Tuesday, Feb 13, 2018, 1:29 pm
How Progressives Can Criticize Trump’s $7 Trillion Deficit Without Preaching Austerity
Deficit spending isn’t a sign of moral or economic failure. But looking at the headlines about the Trump administration’s last few weeks of economic policymaking, you might think otherwise.
Referring to Democrats and Republicans both, The Washington Post’s Robert Samuelson bemoans that, “Ever-larger budget deficits have become their means of making policy and practicing politics.” He points to the $1.7 trillion spending agreement reached last week, the $1.4 trillion tax plan passed recently and the White House’s 2019 budget proposal, which—if passed in full (something that basically never happens)—would add $7 trillion to the federal deficit over the next decade.
As John Cassidy at the New Yorker puts it, “the country’s finances will be in a wretched state once the GOP’s recent tax-cut bill is fully enacted.” He laments the “sea of red ink that now stretches into the indefinite future.” We have to “keep the deficit numbers in check,” he says. But Republicans—committed to small government and even smaller budgets—simply aren’t up to the task. The irony!
Top Democrats adopted a similar line. “If you’re a deficit hawk you’ve got to be a deficit hawk all the way through,” Senate Minority Leader Chuck Schumer (D-N.Y.) told a crowd on in response to Rand Paul’s rejection of the budget deal, noting the Republican’s hypocrisy in voting for the GOP tax cuts. “For both sides to get the deficit down, each side can’t say, ‘Well I’m a deficit hawk on this issue but not on that issue.’ If we’re going to get the deficit down.”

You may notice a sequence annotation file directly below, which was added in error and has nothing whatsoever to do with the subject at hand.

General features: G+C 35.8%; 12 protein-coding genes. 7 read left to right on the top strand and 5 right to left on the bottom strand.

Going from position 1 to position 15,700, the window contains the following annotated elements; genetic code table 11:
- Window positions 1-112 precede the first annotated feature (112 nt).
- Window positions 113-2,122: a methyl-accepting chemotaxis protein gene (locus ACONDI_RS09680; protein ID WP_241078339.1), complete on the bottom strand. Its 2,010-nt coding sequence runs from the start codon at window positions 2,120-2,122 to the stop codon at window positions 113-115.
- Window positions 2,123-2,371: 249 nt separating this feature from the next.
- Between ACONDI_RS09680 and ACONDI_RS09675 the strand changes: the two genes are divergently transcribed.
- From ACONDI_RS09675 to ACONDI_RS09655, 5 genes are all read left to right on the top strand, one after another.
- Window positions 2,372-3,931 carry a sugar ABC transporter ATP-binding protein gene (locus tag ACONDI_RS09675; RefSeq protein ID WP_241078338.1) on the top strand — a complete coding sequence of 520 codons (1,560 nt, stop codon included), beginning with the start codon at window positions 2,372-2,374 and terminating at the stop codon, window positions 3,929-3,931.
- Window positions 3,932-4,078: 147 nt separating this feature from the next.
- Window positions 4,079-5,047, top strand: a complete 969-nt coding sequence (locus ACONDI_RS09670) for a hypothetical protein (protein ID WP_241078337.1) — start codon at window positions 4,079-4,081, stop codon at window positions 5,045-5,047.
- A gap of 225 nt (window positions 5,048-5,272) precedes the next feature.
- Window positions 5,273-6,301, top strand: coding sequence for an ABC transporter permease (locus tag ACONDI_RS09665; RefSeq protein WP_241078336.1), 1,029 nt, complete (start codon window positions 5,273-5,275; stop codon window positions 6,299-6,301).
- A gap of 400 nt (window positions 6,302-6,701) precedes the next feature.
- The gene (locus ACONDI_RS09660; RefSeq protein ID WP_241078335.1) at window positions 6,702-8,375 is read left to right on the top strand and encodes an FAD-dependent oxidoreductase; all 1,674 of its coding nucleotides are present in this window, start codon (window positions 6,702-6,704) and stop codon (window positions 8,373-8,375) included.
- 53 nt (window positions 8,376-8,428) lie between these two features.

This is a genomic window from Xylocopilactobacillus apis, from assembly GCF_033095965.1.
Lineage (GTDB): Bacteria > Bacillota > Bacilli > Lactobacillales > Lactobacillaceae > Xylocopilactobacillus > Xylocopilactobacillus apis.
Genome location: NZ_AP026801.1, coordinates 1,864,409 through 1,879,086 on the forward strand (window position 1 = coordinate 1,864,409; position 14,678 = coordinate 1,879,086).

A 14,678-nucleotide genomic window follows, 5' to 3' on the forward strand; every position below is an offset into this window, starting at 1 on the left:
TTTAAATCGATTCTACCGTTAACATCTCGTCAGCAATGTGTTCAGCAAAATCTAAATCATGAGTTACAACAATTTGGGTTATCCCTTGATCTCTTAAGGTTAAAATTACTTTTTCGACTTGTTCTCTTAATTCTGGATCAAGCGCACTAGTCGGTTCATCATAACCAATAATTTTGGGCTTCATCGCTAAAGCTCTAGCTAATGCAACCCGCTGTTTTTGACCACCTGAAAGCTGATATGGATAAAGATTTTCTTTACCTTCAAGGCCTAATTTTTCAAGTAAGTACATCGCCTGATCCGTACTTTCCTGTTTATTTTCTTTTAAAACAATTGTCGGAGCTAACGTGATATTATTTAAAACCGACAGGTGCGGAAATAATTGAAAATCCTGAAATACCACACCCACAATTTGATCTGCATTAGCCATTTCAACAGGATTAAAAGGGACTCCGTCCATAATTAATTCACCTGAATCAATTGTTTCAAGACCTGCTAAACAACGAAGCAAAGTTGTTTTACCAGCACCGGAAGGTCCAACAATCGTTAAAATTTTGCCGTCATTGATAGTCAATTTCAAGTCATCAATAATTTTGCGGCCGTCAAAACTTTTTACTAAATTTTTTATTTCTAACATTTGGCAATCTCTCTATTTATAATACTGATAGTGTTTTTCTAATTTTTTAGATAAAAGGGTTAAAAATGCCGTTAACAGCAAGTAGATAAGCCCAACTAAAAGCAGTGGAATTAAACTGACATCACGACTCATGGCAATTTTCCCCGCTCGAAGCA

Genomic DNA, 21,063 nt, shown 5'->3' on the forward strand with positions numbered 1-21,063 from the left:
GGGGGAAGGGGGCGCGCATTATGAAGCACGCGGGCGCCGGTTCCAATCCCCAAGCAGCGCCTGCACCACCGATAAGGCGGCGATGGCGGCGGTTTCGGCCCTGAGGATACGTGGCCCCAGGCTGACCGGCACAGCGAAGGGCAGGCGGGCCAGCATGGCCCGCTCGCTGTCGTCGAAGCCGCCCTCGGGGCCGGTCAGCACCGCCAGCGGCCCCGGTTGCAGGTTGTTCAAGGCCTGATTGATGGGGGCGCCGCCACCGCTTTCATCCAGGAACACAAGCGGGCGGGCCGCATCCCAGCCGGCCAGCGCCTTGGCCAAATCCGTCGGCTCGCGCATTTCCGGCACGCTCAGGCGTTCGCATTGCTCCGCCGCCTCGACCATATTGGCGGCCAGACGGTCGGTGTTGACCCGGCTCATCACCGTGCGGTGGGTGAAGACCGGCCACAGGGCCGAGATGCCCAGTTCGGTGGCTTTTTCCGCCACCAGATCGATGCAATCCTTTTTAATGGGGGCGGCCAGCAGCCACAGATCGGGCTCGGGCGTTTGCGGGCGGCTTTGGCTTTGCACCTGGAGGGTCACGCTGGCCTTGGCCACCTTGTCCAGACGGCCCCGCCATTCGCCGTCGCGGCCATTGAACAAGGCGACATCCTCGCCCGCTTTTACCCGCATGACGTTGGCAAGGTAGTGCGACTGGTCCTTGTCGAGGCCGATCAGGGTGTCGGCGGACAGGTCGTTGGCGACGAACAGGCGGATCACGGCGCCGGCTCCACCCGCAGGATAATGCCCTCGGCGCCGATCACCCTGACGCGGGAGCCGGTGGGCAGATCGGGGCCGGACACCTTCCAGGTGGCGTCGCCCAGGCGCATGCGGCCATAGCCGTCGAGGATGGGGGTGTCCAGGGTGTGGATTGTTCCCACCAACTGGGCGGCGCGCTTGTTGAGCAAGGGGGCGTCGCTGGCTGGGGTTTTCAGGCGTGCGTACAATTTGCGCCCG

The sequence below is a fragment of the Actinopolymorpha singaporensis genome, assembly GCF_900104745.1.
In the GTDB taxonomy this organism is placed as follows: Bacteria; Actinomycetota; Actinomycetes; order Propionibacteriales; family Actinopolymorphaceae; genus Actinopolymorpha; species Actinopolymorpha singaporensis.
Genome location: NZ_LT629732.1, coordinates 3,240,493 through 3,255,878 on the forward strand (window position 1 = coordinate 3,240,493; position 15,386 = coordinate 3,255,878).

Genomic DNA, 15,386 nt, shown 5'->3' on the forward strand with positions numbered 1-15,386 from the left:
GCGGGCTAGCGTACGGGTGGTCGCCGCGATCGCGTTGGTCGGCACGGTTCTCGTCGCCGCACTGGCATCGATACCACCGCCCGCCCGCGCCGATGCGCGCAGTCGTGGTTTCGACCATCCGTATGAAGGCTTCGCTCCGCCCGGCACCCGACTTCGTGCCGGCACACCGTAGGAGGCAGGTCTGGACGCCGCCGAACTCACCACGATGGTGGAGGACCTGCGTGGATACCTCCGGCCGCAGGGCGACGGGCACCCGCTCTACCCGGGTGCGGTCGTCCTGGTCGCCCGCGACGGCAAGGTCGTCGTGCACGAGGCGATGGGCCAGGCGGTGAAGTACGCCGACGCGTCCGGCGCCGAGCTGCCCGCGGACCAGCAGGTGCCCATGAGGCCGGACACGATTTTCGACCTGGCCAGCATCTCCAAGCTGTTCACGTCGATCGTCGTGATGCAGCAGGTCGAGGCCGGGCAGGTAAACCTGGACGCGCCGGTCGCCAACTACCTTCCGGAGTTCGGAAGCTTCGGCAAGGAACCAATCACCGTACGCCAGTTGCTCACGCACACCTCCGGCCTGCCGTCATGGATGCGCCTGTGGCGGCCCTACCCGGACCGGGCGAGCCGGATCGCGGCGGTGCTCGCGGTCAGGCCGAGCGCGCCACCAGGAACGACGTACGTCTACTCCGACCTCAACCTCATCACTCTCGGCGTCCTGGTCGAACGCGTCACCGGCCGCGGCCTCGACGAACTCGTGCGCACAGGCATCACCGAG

In the push to condemn Trump, it seems that everyone’s become a deficit hawk, blurring the line between calling out Republican hypocrisy and Democrats’ proclamations that America needs to get its fiscal house in order before slipping irreparably into the red. Yet, the problem with the budget the White House proposed yesterday lies not in the amount of money it proposes to spend—but the programs it aims to cut. The plan would take a sledgehammer to America’s social safety net and public sphere, cutting deeply into Medicare and food stamps while selling off vital national infrastructure. So why are Democrats still fixating on the debt as Republicans abandon the pretense that it ever mattered?
The GOP has been lying about the impacts of the federal deficit for well over 30 years. Despite campaigning against so-called wasteful spending, Republican administrations have reliably driven up huge deficits: Ronald Reagan, George H.W. Bush and Gerald Ford are responsible for the third, fourth and fifth largest debt hikes over the course of an administration, respectively. Today’s breed of deficit hawkishness might most accurately be traced back to budget talks in the mid-1990s, when Republican strategists ingeniously compared the finances of the world’s largest economy with the everyday economic trade-offs of hardworking Americans.
“You simply can’t draw enough parallels to the family budgeting process,” pollster Frank Luntz has advised GOP lawmakers. “It forces voters to evaluate the U.S. budget for what it is, rather than as some abstract governing concept … Keep it simple and force Americans to apply some common-sense kitchen-table economics to the budget process.”
NPR White House correspondent Scott Horsley echoed that refrain on Sunday, arguing that “if you outspend your paychecks a month, you might put the difference on your credit card. The government does the same.”
Americans poring over their monthly bills, of course, don’t enjoy either the power of taxation or access to a sovereign currency. The issue when the federal government deficit-spends money isn’t the amount they spend, but what they spend it on: There’s no finite amount of cash the Treasury is pulling out of a vault. There are also no ominous bill collectors—vigilante Chinese bondholders, for instance—who are going to cross the Pacific Ocean to shake us down for what they’re owed and threaten our sovereignty, no matter which party drives up the bill. Simply put, there’s no inherent reason to worry about the size of the deficit itself.